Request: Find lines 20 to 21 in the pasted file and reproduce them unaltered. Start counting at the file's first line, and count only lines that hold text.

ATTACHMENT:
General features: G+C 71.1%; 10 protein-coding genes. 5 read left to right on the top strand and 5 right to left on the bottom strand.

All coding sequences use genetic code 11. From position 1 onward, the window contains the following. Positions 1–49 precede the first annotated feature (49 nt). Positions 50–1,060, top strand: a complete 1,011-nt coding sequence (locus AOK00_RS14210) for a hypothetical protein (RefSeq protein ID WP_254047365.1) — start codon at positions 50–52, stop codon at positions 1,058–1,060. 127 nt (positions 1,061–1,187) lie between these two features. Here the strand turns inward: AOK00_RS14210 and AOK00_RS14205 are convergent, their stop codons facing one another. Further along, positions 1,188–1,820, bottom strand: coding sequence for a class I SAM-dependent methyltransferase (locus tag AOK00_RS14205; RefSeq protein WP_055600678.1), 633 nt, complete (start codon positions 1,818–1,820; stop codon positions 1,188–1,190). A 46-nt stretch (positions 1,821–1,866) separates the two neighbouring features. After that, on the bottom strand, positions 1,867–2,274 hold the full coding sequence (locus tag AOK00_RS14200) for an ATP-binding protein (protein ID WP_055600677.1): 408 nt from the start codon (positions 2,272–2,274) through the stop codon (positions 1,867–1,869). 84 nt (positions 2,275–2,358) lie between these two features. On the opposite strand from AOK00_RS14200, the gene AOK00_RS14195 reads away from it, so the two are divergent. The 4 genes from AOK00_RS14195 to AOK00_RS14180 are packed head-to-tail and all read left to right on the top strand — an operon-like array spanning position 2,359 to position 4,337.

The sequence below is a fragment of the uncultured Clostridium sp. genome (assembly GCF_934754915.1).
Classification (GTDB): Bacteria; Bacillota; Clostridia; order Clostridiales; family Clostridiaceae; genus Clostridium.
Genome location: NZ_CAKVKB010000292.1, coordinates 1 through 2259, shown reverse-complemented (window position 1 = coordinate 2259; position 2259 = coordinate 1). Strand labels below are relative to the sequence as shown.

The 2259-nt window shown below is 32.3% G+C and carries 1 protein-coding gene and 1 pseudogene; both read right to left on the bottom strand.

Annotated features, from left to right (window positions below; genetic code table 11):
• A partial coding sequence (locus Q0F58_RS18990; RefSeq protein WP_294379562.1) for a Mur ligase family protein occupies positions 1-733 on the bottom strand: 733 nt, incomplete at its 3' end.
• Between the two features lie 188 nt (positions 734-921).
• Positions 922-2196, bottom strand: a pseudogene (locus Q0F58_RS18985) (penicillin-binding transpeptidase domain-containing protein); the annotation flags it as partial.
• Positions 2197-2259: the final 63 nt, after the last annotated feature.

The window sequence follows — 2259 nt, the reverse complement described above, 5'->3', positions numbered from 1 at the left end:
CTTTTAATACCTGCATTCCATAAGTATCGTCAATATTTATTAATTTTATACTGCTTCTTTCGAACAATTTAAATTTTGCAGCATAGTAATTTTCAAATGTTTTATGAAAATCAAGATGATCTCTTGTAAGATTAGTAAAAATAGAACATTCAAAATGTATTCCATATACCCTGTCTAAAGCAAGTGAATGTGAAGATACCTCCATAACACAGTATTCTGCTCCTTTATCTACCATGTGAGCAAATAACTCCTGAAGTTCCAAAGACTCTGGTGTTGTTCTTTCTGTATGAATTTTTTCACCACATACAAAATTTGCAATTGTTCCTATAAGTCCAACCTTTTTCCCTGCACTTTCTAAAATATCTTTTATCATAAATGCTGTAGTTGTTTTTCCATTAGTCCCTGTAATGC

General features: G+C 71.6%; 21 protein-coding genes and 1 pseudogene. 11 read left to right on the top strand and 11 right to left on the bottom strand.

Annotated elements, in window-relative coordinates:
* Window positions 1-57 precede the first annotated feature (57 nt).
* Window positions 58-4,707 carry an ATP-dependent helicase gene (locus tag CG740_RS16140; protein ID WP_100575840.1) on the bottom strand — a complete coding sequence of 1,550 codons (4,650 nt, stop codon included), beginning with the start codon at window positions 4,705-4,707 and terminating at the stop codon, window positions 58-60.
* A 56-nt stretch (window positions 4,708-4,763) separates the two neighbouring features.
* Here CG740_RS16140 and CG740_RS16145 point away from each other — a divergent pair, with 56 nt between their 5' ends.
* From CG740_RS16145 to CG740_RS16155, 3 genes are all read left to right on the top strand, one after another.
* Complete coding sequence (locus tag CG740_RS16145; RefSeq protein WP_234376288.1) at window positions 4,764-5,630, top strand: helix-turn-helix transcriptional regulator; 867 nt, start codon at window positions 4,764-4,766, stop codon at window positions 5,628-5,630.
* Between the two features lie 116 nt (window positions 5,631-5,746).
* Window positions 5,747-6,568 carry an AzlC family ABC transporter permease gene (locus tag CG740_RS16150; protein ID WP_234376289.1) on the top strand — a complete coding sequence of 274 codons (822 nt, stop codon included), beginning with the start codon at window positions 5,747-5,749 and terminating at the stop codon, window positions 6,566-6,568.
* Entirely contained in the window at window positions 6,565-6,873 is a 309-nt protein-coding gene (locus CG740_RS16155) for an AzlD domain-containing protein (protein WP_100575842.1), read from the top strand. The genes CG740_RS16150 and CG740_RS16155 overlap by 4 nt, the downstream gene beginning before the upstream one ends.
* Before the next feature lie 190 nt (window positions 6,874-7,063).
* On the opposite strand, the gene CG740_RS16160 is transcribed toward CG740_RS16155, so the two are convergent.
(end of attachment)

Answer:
* From CG740_RS16145 to CG740_RS16155, 3 genes are all read left to right on the top strand, one after another.
* Complete coding sequence (locus tag CG740_RS16145; RefSeq protein WP_234376288.1) at window positions 4,764-5,630, top strand: helix-turn-helix transcriptional regulator; 867 nt, start codon at window positions 4,764-4,766, stop codon at window positions 5,628-5,630.